34 dead after the diving boat caught fire, No one was found alive


Officials said 34 people died after a boat full of divers caught fire near an island off the coast of Southern California, canceling efforts to search for survivors.

The Coast Guard and law enforcement said no one was found alive after the dive boat caught fire as passengers on a recreational diving expedition were sleeping under the deck.

The vehicle carried 33 passengers and 6 crew members, and only five crew members sleeping on the upper deck were able to escape by jumping and taking a small boat to safety. Investigators have yet to determine how the fire started.

Santa Barbara County‘s Bill Brown said the bodies of 20 victims had been recovered and divers saw between four and six others in the sinking wreck. He said authorities are trying to stabilize the boat, which sank about 60 feet (18 meters) out of the water, so that divers can recover the remains.

Brown said most needs to be identified with DNA analysis and officials collect samples from family members.

One of the riders, veteran marine biologist and diver Kristi Finstad, 41, was identified in a Facebook post by her brother Brett Harmling from Houston.

“Please pray for my sister Kristi !! She was leading a diving trip on this boat,” Harmling wrote.

The missing and dead were among 39 passengers and crew who left Santa Barbara harbor on the boat on a weekend trip.

The fire broke out at around 3 a.m. as the load was installed off Santa Cruz Island, about 90 miles (145 kilometers) west of Los Angeles. The crew appeared to quickly seek help.

“The call was confused, it was not clear, but we were able to get some information from her to send ships,” said Mark Barney, a Coast Guard officer.

Captain Paul Amaral of Tobuatos Ship Aid also launched a speedboat from the port of Ventura, but it was about 30 miles (48 kilometers) away. By the time I got there around 5 am, a Coast Guard helicopter and a fire boat were on site.

Amaral said he first searched the water and the beach, and then returned again to the lamb, which was now adrift. He tied a rope and pulled it into deeper waters so that fireboats could reach him.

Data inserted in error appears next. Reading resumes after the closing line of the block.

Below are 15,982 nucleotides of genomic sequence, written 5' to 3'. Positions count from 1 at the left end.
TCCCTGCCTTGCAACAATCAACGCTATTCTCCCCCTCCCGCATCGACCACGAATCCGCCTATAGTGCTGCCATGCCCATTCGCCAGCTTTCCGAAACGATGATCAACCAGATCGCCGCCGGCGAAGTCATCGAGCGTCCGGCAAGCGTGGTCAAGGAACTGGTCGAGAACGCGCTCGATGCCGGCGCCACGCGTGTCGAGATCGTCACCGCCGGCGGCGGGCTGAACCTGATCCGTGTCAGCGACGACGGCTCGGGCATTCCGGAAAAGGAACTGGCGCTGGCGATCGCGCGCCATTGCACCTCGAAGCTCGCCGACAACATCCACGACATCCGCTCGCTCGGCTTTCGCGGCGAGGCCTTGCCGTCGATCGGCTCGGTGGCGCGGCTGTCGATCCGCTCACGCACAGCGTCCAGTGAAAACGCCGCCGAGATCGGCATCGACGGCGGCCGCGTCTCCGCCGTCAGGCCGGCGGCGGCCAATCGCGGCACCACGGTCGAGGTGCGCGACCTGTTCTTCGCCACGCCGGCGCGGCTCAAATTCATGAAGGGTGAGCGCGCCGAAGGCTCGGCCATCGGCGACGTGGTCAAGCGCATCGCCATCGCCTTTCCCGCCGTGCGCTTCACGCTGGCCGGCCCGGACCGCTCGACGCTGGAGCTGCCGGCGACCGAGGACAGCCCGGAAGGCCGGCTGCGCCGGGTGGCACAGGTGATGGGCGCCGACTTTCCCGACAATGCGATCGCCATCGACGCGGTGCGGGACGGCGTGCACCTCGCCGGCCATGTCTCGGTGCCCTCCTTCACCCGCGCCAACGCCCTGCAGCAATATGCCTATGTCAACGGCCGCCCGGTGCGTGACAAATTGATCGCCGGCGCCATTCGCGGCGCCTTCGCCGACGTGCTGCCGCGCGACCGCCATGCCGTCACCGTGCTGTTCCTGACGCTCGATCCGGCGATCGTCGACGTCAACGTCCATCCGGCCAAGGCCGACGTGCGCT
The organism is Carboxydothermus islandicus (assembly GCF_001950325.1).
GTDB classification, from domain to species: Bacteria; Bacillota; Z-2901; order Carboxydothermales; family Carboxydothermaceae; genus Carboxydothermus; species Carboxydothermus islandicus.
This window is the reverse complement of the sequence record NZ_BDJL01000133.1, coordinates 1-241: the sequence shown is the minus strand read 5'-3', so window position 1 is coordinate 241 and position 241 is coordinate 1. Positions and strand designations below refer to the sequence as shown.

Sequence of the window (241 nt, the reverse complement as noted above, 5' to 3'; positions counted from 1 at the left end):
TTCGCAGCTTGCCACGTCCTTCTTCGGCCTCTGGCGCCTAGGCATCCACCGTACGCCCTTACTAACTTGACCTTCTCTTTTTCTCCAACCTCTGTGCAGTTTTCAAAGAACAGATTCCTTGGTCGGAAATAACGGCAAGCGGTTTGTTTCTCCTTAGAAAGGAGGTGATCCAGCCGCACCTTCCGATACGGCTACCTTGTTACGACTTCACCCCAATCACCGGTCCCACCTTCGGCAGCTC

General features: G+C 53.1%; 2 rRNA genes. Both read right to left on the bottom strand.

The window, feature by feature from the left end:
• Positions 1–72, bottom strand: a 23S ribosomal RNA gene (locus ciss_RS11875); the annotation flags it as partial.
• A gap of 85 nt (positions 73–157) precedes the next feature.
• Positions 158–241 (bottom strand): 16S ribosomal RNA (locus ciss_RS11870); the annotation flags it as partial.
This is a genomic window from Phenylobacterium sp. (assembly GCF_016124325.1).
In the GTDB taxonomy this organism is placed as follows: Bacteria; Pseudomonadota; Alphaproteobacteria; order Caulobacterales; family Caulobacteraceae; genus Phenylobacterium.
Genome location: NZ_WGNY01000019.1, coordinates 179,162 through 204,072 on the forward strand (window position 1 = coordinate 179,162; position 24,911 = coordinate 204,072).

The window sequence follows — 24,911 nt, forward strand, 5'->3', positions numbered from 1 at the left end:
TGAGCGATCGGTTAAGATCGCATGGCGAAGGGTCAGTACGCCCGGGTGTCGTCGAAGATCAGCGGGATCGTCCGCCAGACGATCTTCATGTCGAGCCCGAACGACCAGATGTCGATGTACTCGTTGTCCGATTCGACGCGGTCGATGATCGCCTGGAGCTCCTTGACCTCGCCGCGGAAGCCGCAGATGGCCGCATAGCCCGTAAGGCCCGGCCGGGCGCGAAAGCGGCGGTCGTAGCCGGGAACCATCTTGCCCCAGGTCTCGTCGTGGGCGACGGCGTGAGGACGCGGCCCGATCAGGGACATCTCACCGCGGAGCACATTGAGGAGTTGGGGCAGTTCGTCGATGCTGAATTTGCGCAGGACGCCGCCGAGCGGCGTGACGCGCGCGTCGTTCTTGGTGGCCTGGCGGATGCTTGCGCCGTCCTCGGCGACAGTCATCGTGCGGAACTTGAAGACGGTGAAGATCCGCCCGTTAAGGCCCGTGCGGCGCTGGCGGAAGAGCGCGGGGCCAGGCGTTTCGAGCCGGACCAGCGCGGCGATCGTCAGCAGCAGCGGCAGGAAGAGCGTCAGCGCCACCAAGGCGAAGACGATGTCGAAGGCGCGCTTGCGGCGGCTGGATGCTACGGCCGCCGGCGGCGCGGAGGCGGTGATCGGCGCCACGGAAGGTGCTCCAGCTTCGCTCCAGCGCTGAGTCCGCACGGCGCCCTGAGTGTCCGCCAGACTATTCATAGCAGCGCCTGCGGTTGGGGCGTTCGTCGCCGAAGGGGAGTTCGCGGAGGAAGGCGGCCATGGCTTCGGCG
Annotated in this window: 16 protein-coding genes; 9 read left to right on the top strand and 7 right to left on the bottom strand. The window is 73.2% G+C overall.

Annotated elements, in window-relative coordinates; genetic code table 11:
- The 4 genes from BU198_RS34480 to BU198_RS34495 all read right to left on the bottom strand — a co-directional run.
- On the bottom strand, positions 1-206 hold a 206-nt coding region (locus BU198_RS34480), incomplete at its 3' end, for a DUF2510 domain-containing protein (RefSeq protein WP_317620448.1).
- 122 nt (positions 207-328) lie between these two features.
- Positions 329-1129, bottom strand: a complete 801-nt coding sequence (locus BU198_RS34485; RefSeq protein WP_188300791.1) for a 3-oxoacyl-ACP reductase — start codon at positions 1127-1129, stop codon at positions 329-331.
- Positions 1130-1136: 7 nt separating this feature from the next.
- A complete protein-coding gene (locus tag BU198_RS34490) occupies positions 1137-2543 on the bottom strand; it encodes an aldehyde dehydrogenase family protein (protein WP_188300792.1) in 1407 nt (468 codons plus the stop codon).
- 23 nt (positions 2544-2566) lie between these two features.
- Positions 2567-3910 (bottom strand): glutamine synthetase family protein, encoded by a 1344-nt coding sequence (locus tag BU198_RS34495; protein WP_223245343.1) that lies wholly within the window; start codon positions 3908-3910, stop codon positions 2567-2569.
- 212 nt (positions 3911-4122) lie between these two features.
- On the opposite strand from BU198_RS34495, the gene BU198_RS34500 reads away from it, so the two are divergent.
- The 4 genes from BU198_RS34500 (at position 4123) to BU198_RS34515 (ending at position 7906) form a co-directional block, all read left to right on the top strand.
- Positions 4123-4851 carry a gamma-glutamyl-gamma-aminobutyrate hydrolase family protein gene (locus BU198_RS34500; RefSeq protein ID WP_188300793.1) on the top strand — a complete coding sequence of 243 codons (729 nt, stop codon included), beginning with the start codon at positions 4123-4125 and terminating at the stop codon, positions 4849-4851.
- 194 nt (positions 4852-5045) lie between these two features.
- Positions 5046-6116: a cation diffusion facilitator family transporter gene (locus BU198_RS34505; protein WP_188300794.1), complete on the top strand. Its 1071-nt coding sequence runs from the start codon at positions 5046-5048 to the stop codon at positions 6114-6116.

“We launched that boat, and we know it was on fire and there were a lot of people on board,” he said.

Meanwhile, the five crew members went on a canoe to a private fishing boat, The Grape Escape, that was docked near Santa Cruz Island’s north shore. Two were slightly injured.

The owners of the boat, Bob and Shirley Hansen, said they were asleep when they heard a bombardment from the side of their 60-foot (18 m) ship around 3:30 a.m. and spotted the panicked crew members.

“When we looked, the other boat was on fire, from torso to stern,” said Hansen. “I could see flames rising from the holes on the side of the boat. There were these explosions every few beats. You can’t prepare for that. It was horrible.”

Hansen said two crew members returned toward the Aries looking for survivors but found no one.

The 75-foot (23 m) lamb was on a three-day expedition to the rugged, windswept chain of islands that make up the Channel Islands National Park in the Pacific Ocean west of Los Angeles. The fire broke out when the boat sat in Port Platte off Santa Cruz Island.

Conception, based in the mainland port of Santa Barbara, was owned by Santa Barbara-based Truth Aquatics, which was founded in 1974. A monument grew outside Truth Aquatics in Santa Barbara harbor Monday night as mourners came to pay their respects.

Dave Reed, who runs an underwater camera manufacturer with his wife, Terry Schuller, who has traveled on the Conception boat and two other boats in the Truth Aquatics fleet, said he considers the three to be among the best and safest.

He said, “When you see the boats they are always pure.” “I would never hesitate to go to one again. Of all the boat companies, this will be one that I don’t think this will happen to them.”

His wife said that Truth Aquatics crews were always meticulous in going past safety instructions at the start of every trip they were taking.

“They tell you where the life jackets are, and how to put them … the exits, where the fire extinguishers are, on every trip,” Schuller said. “They are the best, the best.

They both said the sleeping area is comfortable but cramped, with the bunk beds stacked next to each other in the basement. The climb to the upper deck of the descent requires you to navigate a narrow staircase with only one exit.

Reed said that if the flames were fast-moving, it was very likely that the divers would not be able to escape and the crew would not be able to reach them.

Coast Guard records show that all safety violations over the past five years were quickly remedied by the boat owners. Some of the violations were related to fire safety. A general inspection resulted in the owners replacing the thermostat in the kitchen and one of them indicated a fire hose leak.

Conception was hired by Worldwide Diving Adventures, which says on its website that it has been taking divers on such expeditions since the 1970s.

Andy Taylor, the owner of the Blue Water Hunter Dive Shop in Santa Barbara, said he had discussed diving conditions with several people as they were buying some things at the last minute before boarding Conception. Taylor said he often sends divers to Truth Aquatics for trips and has friends who were involved in pregnancy.

He said he was on the phone as friends checked it to make sure he wasn’t on the boat.

He said, “Right now, there is a big question about who was there and who wasn’t.” “I’m afraid to see the list of names, honestly.


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